• I decided to test it with a Arduino Uno I had lying around, and write a quick SPI program with it with the standard SPI library. With this, I was able to read and write as expected. I also noticed that with the 5V supply from the arduino, The DACs defaulted to outputting 2.5V. I then hooked up a switching power supply that provides 5V to the VDD and VIO pins, with nothing connected to the IO pins, and the DACs output 2.5V. I then hooked up the 3.3V power supply from the CMOD A7 to the pins, and got 0V out. This is quite confusing to me, as it should only be drawing at max 6mA, and the FPGA says it can output >250mA, so why does it default to a midpoint DAC value with a 5V supply but not a 3.3V supply?

  • Alright, so after quite a bit of testing, I believe I've figured out what the big problem is. I am now using a variable power supply to power VDD and VIO on the DAC, and the power-on-reset only occurs when I turn the voltage up to above ~3.6V. If I have the voltage around 3.6-3.8V, I can control the DACs just fine with my FPGA. However, when VDD/VIO go above about 3.8V, I can no longer control them. My logic signals are 3.3V, so they should still be above the stated 0.7*VIO, but it doesn't work. Do you know why below 3.6V the DAC doesn't turn on or work? The spec sheet says it should work down to 2.7V, so I'm somewhat confused.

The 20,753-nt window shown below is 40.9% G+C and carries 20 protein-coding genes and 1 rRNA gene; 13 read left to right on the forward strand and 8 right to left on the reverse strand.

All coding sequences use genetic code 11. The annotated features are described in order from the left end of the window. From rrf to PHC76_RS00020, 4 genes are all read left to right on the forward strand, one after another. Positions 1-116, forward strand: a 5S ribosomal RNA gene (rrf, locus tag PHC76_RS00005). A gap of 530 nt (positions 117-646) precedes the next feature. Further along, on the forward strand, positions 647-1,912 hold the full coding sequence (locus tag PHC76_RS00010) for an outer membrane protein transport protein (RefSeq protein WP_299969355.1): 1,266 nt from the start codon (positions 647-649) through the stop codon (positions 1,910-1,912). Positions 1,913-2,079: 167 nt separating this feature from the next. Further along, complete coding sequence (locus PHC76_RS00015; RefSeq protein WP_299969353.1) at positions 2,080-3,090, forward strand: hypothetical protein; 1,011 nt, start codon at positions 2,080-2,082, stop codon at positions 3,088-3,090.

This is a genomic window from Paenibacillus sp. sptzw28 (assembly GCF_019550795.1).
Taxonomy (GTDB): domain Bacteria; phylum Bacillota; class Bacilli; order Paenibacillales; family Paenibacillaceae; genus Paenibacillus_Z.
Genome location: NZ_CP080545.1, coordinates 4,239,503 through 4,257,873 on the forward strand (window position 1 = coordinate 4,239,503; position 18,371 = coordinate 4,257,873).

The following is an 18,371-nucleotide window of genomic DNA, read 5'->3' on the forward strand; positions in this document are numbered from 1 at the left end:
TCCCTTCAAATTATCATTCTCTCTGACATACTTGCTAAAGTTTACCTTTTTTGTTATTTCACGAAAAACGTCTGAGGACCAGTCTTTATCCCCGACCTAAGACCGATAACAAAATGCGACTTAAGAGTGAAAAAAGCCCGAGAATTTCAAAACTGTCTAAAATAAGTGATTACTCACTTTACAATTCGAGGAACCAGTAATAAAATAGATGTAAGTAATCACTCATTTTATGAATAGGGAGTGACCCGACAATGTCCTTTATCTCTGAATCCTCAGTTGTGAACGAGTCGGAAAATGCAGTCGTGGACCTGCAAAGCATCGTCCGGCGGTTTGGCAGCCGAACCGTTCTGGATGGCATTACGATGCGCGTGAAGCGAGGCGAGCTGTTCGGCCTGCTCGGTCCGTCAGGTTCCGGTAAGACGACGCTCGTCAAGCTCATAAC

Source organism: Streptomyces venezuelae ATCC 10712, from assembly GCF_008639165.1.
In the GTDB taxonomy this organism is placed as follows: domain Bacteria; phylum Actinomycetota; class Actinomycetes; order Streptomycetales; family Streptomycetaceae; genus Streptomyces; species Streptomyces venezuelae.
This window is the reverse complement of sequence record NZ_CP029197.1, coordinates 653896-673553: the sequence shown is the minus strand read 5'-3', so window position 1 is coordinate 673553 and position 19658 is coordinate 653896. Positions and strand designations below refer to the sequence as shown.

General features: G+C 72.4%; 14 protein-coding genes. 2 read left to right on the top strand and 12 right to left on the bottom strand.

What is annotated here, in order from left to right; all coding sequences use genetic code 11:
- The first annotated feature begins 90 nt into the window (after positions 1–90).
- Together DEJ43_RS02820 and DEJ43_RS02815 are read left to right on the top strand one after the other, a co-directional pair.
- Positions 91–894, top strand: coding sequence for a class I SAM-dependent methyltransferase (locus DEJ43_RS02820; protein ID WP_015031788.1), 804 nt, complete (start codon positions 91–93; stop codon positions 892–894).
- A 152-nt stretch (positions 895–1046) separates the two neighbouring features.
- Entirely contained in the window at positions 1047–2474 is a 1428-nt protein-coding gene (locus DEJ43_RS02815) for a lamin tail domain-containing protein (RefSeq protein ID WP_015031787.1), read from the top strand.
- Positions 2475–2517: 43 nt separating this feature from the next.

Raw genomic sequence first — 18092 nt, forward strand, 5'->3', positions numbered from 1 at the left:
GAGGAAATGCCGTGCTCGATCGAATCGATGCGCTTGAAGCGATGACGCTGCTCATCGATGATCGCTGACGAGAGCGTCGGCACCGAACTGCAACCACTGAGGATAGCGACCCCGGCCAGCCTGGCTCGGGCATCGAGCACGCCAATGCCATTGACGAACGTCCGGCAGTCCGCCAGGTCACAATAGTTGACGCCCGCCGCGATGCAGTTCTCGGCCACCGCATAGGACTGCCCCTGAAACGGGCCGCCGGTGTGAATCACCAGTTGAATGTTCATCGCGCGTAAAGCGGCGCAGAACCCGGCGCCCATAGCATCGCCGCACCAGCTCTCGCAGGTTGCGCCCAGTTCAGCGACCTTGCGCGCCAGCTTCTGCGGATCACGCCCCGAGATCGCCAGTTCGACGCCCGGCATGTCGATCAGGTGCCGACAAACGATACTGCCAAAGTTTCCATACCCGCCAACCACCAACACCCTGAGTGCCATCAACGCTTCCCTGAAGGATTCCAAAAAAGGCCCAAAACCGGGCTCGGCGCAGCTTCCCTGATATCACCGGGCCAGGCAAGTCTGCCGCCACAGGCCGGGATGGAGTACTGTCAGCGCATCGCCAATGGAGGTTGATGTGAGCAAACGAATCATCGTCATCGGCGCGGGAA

EDIT: Changed voltage values, variable power supply readout didn't match multimeter. Corrected with multimeter values.

  • Hi Mathew,

    I am concerned that using this 50Ω termination is causing a problem.  It should not be necessary for this inspection.  In your scope shots look like the logic high voltage was less than 2V.  If you are configuring your FPGA for 50-ohm termination, then the amplitude would need to be 2x the logic high voltage.

    Can you verify with the scope set to high-impedance?